How the diploma divide splits both parties
Democrats and Republicans couldn’t be farther apart in political outlook. With distance comes fear and loathing: Each party views the other not just as misguided but as an alien menace to their idea of America.
Nonetheless, neither party is monolithic. Each has internal cleavages, varying shades of opinion reflecting differences in race, class, ethnicity, gender, religion and age. When it comes to deciding elections, the fault line that matters most is the diploma divide.
Since 2008, white voters with college degrees have gravitated steadily toward the Democrats. According to researcher Zach Goldberg, they outnumbered non-college white Democrats for the first time in 2020, and now probably also exceed the GOP share of college-educated whites.
Republicans already have a massive advantage among blue collar whites, and in recent election cycles have made inroads among non-college Hispanics, Asians and (on the margins) Black men.
This educational polarization has inverted the historical relationship between party and class. The Democratic majorities that dominated U.S. politics from the 1930s to the 1980s were built on a bedrock of working-class support. Republicans historically did better among business and religious leaders, the WASP upper class and college-educated suburbanites.
The New Deal alignment is dead, and nothing has taken its place. Today, the two parties are at rough parity in electoral strength. Only by reaching across their respective diploma divides will the parties find the voters they need to build lasting majorities.
That won’t be easy, because the divide is a prime source of friction within the party coalitions, not just between them.
For example, as the 2024 presidential cycle gets underway, Republicans are sorting themselves into two camps: pro-Trump and anti-Trump. What separates them is education.
The hard core of Donald Trump’s support is white, non-college voters; he won roughly two-thirds of them in 2016 and 2020. Yet his choleric brand of white identity politics also is driving college-educated voters out of the GOP. Joe Biden in 2020 won 61 percent of voters with a four-year degree or higher, including 57 percent of white voters.
Since then, Trump’s Republican support has continued to slip. According to the Pew Research Center, the share of conservative Republicans who approve of Trump has declined by seven points. The sharpest fall has come among GOP college graduates: Now just 49 percent view him positively, down from 63 percent in 2021.
Fearing that Trump is an electoral albatross, a growing chorus of GOP leaders and donors is urging Republicans to turn instead to “a new generation of leaders.” But with 74 percent of Republicans still expressing warm feelings and rock steady support from his blue-collar base, Trump could grab the party’s nomination again in a crowded primary field.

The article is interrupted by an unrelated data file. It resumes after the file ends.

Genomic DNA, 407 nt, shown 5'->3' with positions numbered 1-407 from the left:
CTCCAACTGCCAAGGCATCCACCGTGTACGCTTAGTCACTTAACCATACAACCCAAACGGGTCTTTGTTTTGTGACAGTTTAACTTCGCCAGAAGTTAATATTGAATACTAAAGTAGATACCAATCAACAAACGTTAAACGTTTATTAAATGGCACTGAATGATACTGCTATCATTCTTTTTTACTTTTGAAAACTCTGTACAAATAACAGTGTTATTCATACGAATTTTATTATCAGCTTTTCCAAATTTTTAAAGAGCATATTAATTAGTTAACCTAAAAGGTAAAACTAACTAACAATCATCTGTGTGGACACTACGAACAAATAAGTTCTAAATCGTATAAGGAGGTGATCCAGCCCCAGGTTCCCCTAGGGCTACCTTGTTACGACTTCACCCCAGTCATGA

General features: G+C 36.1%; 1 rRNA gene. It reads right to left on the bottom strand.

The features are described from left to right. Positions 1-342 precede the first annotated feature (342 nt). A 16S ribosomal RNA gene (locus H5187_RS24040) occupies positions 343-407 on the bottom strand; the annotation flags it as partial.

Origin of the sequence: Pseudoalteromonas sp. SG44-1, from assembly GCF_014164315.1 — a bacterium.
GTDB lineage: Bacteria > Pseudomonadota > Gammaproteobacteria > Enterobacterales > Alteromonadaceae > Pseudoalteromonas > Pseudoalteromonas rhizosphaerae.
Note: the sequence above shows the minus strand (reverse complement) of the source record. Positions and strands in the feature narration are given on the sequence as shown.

The diploma divide also poses a two-fold dilemma for Democrats. First, they’re losing ground among all working-class voters. Second, the party’s priorities are increasingly defined by college-educated and affluent white liberals, not its nonwhite rank and file.
“Since 2012, nonwhite working-class voters have shifted away from the Democrats by 18 points, with a particularly sharp shift in the last election (2020) and particularly among Hispanics,” writes liberal political analyst Ruy Teixeira. Even as he lost to Biden by 7 million votes, Trump’s share of the Hispanic vote leapt by 10 points, from 28-38 percent.
The midterm results, however, suggest that Republicans don’t need Trump on the ticket to appeal to disaffected minority voters. In Florida, Gov. Ron DeSantis ran 27 points ahead of Trump among nonwhite working-class voters, Teixeira notes.
Both in deep-blue California and key swing states Pennsylvania and Arizona, Democratic governors won their races but ran behind Biden’s 2020 performance among nonwhite working-class voters.
Democrats’ dwindling working-class base is embarrassing for a party that likes to see itself as the champion of the little guy. The diploma divide, by shifting Democrats leftwards, is widening the ideological rift between white progressives and working-class voters of all kinds.
A recent Gallup poll found that a record 63 percent of white Democrats described themselves as liberal in 2022, compared to just 26 percent of voters nationally. Black and Hispanic Democrats were more than 20 points less likely to call themselves liberals.
Higher levels of education are strongly correlated to higher incomes, greater political participation and cultural liberalism. Affluent white liberals are more preoccupied with post-material or social justice issues – the iniquities of capitalism, structural racism, LGBT rights, a green New Deal – than the kitchen-table economic concerns of working-class voters.
On a wide range of issues, from crime and policing, guns, immigration, abortion and gender identity, Black and Hispanic Democrats express more moderate-to-conservative views than white, college-educated Democrats. That’s why they are increasingly tempted to defect to the GOP.
Democrats need a new strategy for bridging their diploma divide. It’s a matter of basic electoral math: To win in 2024 and have any realistic shot at realigning U.S. politics around a new, center-left majority, Democrats need lots more working-class voters.
President Biden’s “blue collar agenda for rebuilding America” is rhetorically on point but doesn’t go nearly far enough. To build a bigger and more ideologically balanced coalition, Democrats should embrace cultural moderation and put non-college voters’ aspirations for economic opportunity and upward mobility at the center of their governing agenda.
Otherwise, the parties will keep drifting toward polar extremes — with dire consequences for U.S. democracy.
Will Marshall is president and founder of the Progressive Policy Institute (PPI).
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